Edinburgh Council is failing to tackle rising house prices which are set to hit ten times the median salary – John McLellan

I don’t know what the digital equivalent of a broken record is, but at risk of sounding like one, the new house price data showing the average Edinburgh cost had broken the £300,000 barrier once again exposes the inadequacy of Edinburgh Council’s response to rising demand.

Wednesday, 5th January 2022, 4:45 pm
Demand for housing is outstripping supply (Picture: John Giles/PA)
Demand for housing is outstripping supply (Picture: John Giles/PA)

With average prices rising 14.5 per cent to £316,000, according to property solicitors Lindsays, interest rates set to increase, and demand continuing to outstrip supply, there is unlikely to be much respite this year.

Estate agent Rettie conservatively predicts a 2.5 per cent rise this year, thanks to higher borrowing and the so-called “race for space” losing momentum as working from home patterns level out, but even that pushes average Edinburgh prices up to £325,000 and the ten per cent Land & Building Transaction Tax threshold.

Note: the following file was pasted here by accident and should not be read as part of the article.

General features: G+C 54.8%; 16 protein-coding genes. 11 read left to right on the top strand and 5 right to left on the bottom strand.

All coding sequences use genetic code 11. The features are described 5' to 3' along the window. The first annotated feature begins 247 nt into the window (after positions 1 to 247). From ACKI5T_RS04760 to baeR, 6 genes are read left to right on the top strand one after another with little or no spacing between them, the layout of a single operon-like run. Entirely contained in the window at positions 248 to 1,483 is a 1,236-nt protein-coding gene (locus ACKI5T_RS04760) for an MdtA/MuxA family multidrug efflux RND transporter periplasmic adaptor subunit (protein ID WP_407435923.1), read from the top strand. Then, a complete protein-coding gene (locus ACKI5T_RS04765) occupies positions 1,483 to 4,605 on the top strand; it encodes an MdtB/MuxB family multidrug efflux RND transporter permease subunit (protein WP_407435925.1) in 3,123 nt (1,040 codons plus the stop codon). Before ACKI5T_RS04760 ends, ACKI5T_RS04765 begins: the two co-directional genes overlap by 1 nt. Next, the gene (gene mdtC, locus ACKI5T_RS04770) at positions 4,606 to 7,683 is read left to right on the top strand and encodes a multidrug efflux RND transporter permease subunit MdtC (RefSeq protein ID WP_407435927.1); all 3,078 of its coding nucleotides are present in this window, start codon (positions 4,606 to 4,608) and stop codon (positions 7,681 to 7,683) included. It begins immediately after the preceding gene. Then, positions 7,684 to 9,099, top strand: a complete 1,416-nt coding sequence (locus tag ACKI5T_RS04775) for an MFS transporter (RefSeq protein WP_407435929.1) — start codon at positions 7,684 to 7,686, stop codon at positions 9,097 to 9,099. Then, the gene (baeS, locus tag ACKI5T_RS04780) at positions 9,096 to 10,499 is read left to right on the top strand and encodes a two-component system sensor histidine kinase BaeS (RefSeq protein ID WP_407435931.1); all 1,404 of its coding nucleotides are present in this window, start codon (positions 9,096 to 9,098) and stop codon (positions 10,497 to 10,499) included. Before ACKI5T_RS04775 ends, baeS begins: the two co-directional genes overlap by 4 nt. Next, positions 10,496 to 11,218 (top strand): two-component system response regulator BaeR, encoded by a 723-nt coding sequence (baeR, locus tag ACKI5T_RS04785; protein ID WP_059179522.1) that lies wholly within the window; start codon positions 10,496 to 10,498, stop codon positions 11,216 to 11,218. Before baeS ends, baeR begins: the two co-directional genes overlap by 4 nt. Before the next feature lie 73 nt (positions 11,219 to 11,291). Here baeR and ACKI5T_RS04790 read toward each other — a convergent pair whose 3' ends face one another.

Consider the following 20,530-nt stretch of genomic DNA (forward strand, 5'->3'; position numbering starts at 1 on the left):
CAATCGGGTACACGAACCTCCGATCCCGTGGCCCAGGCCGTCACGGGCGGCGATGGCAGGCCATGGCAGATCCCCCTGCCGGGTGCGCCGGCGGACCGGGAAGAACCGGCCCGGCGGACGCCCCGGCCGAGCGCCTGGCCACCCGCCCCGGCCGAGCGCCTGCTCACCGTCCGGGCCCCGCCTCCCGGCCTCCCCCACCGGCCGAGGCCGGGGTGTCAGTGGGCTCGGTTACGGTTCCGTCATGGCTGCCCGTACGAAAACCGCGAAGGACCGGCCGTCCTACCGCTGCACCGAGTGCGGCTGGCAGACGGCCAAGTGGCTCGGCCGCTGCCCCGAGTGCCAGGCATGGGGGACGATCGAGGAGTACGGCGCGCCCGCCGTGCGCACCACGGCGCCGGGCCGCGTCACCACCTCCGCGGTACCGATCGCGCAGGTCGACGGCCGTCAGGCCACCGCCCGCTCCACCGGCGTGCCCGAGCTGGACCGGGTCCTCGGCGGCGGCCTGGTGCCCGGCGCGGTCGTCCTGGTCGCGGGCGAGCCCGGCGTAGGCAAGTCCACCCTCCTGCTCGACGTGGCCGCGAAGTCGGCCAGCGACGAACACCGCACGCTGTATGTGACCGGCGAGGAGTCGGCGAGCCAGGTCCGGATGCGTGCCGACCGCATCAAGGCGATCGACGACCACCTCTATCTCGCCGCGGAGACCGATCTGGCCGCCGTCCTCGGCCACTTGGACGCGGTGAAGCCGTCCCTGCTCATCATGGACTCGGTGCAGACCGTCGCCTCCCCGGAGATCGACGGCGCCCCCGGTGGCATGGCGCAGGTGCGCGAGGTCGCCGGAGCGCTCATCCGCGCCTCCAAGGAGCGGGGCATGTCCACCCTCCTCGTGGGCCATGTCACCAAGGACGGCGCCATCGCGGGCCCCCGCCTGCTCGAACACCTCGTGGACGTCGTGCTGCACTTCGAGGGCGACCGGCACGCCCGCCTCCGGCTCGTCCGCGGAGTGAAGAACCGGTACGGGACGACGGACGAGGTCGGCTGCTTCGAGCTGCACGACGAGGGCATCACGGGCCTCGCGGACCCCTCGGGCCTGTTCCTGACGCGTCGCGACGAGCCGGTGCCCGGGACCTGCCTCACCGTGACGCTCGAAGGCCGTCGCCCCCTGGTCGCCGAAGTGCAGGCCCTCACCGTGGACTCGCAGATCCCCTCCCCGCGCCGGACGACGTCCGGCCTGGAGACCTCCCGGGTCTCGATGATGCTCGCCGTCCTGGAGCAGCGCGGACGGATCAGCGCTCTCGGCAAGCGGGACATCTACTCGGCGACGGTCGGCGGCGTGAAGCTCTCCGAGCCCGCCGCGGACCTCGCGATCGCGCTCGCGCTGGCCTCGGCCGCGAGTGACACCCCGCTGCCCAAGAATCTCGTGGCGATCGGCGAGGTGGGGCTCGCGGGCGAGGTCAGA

So this time next year the real cost of buying an average Edinburgh house could be a minimum of £357,000, ten times the £35,678 median annual wage estimated by the Edinburgh Poverty Commission last year.

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So what’s the council response? “We have a plan to build 20,000 affordable homes,” said housing convener Kate Campbell, except it’s just a vague ambition not a real plan with deadlines, costings, and locations.

The target for 10,000 affordable homes by May this year was missed by half, and the already widely discredited City Plan doesn’t even try to meet demand and basically pretends none of this is happening. Maybe no administration could meet the challenge, but a different one could be more realistic and open.

John McLellan is a Conservative councillor for Craigentinny/Duddingston

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